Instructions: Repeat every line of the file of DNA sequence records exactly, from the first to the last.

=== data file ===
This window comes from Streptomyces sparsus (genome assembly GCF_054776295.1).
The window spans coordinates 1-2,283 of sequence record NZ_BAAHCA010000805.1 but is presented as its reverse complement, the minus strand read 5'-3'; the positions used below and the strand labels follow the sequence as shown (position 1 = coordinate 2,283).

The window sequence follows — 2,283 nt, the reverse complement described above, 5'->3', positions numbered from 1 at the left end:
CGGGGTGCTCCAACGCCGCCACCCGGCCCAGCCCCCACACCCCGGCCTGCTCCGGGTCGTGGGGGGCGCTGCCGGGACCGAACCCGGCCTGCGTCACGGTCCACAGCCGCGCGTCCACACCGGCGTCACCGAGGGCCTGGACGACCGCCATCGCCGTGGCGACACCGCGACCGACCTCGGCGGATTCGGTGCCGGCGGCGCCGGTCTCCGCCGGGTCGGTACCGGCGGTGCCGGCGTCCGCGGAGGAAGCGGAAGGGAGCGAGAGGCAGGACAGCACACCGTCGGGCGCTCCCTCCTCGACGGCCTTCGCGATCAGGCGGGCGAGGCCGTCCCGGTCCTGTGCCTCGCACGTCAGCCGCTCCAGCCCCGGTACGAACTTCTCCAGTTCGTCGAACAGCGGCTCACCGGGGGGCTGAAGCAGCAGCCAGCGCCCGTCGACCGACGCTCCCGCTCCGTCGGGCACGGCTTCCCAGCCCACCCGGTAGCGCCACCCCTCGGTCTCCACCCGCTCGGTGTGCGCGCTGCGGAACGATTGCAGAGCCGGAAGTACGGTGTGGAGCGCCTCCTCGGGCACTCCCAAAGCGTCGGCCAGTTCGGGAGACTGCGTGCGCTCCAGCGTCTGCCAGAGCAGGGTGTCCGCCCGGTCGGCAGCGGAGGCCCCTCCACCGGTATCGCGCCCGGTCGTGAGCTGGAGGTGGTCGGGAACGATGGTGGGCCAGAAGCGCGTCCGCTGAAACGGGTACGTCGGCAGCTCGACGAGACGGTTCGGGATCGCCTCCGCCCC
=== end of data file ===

This window comes from Streptomyces sparsus (genome assembly GCF_054776295.1).
The window spans coordinates 1-2,283 of sequence record NZ_BAAHCA010000805.1 but is presented as its reverse complement, the minus strand read 5'-3'; the positions used below and the strand labels follow the sequence as shown (position 1 = coordinate 2,283).

The window sequence follows — 2,283 nt, the reverse complement described above, 5'->3', positions numbered from 1 at the left end:
CGGGGTGCTCCAACGCCGCCACCCGGCCCAGCCCCCACACCCCGGCCTGCTCCGGGTCGTGGGGGGCGCTGCCGGGACCGAACCCGGCCTGCGTCACGGTCCACAGCCGCGCGTCCACACCGGCGTCACCGAGGGCCTGGACGACCGCCATCGCCGTGGCGACACCGCGACCGACCTCGGCGGATTCGGTGCCGGCGGCGCCGGTCTCCGCCGGGTCGGTACCGGCGGTGCCGGCGTCCGCGGAGGAAGCGGAAGGGAGCGAGAGGCAGGACAGCACACCGTCGGGCGCTCCCTCCTCGACGGCCTTCGCGATCAGGCGGGCGAGGCCGTCCCGGTCCTGTGCCTCGCACGTCAGCCGCTCCAGCCCCGGTACGAACTTCTCCAGTTCGTCGAACAGCGGCTCACCGGGGGGCTGAAGCAGCAGCCAGCGCCCGTCGACCGACGCTCCCGCTCCGTCGGGCACGGCTTCCCAGCCCACCCGGTAGCGCCACCCCTCGGTCTCCACCCGCTCGGTGTGCGCGCTGCGGAACGATTGCAGAGCCGGAAGTACGGTGTGGAGCGCCTCCTCGGGCACTCCCAAAGCGTCGGCCAGTTCGGGAGACTGCGTGCGCTCCAGCGTCTGCCAGAGCAGGGTGTCCGCCCGGTCGGCAGCGGAGGCCCCTCCACCGGTATCGCGCCCGGTCGTGAGCTGGAGGTGGTCGGGAACGATGGTGGGCCAGAAGCGCGTCCGCTGAAACGGGTACGTCGGCAGCTCGACGAGACGGTTCGGGATCGCCTCCGCCCC